The fad, fab or fact of eating healthy
Certain kinds of foods attain cult status in the gastronomic landscape. Are they really worthy of such debate on the dining table? We find out
Eating healthy is a topic that will never go out of fashion. Over the years, various items of food and produce have come and gone as the “it” foods of the year. While all foods — natural, that is, not processed — possess their own nutritional value, a few popular, or fad foods, have come into their own and attained an exalted status, thanks to their properties of packing in more than a few essential nutrients into one tiny leaf, grain or stem.
These fad foods, or superfoods, as the buzzwords go, basically have a higher concentration of different nutrients and even organic compounds like proteins and carbohydrates, making them a coveted all-in-one staple for those who are looking to lose weight or just plain clean up their dietary intake.
You would’ve heard of them all by now — starting from favourites of yore like spinach and broccoli, to the “new fangled” kale, quinoa, kimchee, wheatgrass, goji berries, to dietary fads like gluten-free and paleo. These foods and diets are today trending in an increasingly health-conscious world, both in an effort to cut out chemical content and processed foods in our diet, and also add value to our eating experience by trying out new and different recipes.
But as all new health concepts go, it’s natural to be a bit sceptical about what’s really beneficial for us, versus the hype that surrounds these wonder foods.
Here, we try to sift the wheat from the chaff — speaking to nutritionists and organic foods vendors — to try and understand how these foods can translate into health benefits for you.
Fad Foods Vs Superfoods
Malcolm Slyper runs the Art of Detox, a free online-based service dedicated to a commonsense, preventative approach to disease. He offers cleansing and detox programmes to cure various problems. Slyper himself claims to have cured his long-standing digestive issues, fatigue and Candida-related problems using dietary changes.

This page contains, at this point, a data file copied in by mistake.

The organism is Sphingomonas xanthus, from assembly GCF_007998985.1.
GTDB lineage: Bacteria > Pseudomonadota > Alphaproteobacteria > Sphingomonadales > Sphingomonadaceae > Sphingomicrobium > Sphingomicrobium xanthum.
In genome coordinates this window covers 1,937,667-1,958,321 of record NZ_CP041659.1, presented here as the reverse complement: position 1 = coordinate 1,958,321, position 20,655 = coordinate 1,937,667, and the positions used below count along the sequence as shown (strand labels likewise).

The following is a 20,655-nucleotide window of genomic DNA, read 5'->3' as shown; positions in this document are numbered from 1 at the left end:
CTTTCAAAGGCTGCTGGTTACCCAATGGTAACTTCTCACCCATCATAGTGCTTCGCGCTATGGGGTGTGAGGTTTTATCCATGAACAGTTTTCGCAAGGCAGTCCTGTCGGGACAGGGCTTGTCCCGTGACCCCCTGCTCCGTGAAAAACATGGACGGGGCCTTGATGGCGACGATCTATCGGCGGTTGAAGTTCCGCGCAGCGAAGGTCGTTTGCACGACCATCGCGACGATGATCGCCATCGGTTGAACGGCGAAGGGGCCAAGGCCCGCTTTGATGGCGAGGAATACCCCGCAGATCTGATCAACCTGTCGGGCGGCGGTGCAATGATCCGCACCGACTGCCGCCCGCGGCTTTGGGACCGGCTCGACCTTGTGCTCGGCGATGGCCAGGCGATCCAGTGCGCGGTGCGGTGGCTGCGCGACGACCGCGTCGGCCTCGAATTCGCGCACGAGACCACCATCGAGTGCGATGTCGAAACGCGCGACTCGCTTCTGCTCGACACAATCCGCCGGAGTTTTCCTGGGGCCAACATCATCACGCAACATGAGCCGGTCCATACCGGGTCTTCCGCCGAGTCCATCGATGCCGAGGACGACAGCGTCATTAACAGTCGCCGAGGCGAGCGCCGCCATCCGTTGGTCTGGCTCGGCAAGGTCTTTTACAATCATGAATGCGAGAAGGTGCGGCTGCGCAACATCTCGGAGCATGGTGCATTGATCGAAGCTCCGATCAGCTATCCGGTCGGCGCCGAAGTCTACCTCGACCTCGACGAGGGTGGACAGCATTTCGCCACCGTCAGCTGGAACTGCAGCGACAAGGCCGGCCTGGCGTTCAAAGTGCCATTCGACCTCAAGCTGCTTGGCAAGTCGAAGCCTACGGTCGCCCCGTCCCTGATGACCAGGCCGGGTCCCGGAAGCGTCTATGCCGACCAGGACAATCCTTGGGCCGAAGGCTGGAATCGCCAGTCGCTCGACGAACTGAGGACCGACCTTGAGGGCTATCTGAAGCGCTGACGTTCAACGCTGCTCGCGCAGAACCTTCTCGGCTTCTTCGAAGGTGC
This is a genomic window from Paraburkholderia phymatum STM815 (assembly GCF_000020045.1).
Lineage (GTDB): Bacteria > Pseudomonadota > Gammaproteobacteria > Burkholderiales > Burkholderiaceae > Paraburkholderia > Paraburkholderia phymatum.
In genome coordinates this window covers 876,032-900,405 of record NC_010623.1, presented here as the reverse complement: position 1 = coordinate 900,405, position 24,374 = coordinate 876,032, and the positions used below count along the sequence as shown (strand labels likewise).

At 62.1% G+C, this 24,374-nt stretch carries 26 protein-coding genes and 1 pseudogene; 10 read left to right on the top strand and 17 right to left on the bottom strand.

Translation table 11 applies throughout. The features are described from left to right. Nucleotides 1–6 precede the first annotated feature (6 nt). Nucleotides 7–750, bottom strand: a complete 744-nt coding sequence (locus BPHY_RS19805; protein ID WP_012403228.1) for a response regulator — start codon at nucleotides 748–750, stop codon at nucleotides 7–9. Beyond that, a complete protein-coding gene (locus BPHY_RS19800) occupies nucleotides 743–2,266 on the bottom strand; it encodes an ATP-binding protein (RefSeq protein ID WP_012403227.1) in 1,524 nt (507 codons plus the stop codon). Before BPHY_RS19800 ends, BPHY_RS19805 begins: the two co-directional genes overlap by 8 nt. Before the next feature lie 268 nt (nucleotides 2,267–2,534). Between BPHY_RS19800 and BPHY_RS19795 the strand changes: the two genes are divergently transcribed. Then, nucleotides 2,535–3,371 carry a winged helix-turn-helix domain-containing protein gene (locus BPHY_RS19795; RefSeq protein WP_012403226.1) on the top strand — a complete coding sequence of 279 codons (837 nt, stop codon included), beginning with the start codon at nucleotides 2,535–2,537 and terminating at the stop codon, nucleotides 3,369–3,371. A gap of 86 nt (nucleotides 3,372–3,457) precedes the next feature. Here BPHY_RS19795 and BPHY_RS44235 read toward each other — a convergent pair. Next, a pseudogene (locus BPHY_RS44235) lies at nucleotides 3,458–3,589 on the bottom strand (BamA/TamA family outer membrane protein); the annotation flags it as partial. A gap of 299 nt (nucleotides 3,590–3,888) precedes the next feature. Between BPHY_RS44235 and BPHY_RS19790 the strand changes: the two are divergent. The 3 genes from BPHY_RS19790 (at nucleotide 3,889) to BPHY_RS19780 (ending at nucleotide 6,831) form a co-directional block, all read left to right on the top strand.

“Fad foods or fad diets by definition seek to achieve short term results — usually weight loss — with little concern for long-term implications. But there is a clear and distinct difference between a fad and superfood. A fad food generally seeks quick results at the expense of the bigger picture, whereas superfoods have the potential to empower the individual with improved nutrient intake,” says Slyper.
Tina Chagoury is chief clinical officer at Live’ly, a specialised Dubai-based health and nutrition establishment that designs nutrition and catering diet services for clients, using a team of clinical dieticians and specialised chefs.
“Most superfoods are not fad foods, as they offer high benefits and their intake is always healthy and recommended. However, a fad food is only highlighted due to their popularity and their over-use in recipes, restaurant menus etc. After a certain period of time, the craze for these foods will settle down,” says Chagoury.
Some of these are definitely in vogue thanks to diets made popular by Hollywood celebrities and fashion magazines, she feels. “I would highly recommend quinoa though, it’s an amazing grain which has all the amino acids, the building blocks of protein. Most vegetarian sources of amino acids are very incomplete — quinoa is the only complete one. But otherwise, I recommend eating an array of vegetables in different colours: orange, red, green and white.”